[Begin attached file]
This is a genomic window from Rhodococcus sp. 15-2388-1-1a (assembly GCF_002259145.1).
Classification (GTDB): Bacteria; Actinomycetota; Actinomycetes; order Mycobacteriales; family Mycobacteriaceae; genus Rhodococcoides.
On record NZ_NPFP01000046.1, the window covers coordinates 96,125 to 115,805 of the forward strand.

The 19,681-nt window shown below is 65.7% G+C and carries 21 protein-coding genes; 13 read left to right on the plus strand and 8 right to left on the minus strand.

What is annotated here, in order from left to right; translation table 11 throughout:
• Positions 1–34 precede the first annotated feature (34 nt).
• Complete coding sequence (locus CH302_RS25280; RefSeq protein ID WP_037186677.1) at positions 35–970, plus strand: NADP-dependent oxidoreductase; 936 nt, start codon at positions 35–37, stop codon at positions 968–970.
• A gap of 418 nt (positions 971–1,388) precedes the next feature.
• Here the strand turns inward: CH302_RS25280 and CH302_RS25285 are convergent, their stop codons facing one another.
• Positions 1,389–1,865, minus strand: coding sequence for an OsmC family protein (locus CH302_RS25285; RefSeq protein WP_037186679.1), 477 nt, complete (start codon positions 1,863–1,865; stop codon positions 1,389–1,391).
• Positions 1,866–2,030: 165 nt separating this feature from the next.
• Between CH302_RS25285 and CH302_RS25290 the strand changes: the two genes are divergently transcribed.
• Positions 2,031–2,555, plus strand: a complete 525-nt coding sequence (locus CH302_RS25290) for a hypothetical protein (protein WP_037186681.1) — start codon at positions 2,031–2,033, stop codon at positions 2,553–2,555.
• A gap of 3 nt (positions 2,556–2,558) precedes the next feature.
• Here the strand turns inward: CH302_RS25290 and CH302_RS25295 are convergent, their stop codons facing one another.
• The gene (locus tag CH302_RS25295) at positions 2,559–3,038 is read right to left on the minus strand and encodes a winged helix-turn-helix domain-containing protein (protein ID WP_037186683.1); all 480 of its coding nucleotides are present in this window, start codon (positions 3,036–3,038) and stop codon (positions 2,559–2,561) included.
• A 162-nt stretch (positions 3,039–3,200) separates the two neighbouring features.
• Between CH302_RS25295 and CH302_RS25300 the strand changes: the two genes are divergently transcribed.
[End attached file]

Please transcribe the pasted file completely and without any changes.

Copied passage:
This is a genomic window from Rhodococcus sp. 15-2388-1-1a (assembly GCF_002259145.1).
Classification (GTDB): Bacteria; Actinomycetota; Actinomycetes; order Mycobacteriales; family Mycobacteriaceae; genus Rhodococcoides.
On record NZ_NPFP01000046.1, the window covers coordinates 96,125 to 115,805 of the forward strand.

The 19,681-nt window shown below is 65.7% G+C and carries 21 protein-coding genes; 13 read left to right on the plus strand and 8 right to left on the minus strand.

What is annotated here, in order from left to right; translation table 11 throughout:
• Positions 1–34 precede the first annotated feature (34 nt).
• Complete coding sequence (locus CH302_RS25280; RefSeq protein ID WP_037186677.1) at positions 35–970, plus strand: NADP-dependent oxidoreductase; 936 nt, start codon at positions 35–37, stop codon at positions 968–970.
• A gap of 418 nt (positions 971–1,388) precedes the next feature.
• Here the strand turns inward: CH302_RS25280 and CH302_RS25285 are convergent, their stop codons facing one another.
• Positions 1,389–1,865, minus strand: coding sequence for an OsmC family protein (locus CH302_RS25285; RefSeq protein WP_037186679.1), 477 nt, complete (start codon positions 1,863–1,865; stop codon positions 1,389–1,391).
• Positions 1,866–2,030: 165 nt separating this feature from the next.
• Between CH302_RS25285 and CH302_RS25290 the strand changes: the two genes are divergently transcribed.
• Positions 2,031–2,555, plus strand: a complete 525-nt coding sequence (locus CH302_RS25290) for a hypothetical protein (protein WP_037186681.1) — start codon at positions 2,031–2,033, stop codon at positions 2,553–2,555.
• A gap of 3 nt (positions 2,556–2,558) precedes the next feature.
• Here the strand turns inward: CH302_RS25290 and CH302_RS25295 are convergent, their stop codons facing one another.
• The gene (locus tag CH302_RS25295) at positions 2,559–3,038 is read right to left on the minus strand and encodes a winged helix-turn-helix domain-containing protein (protein ID WP_037186683.1); all 480 of its coding nucleotides are present in this window, start codon (positions 3,036–3,038) and stop codon (positions 2,559–2,561) included.
• A 162-nt stretch (positions 3,039–3,200) separates the two neighbouring features.
• Between CH302_RS25295 and CH302_RS25300 the strand changes: the two genes are divergently transcribed.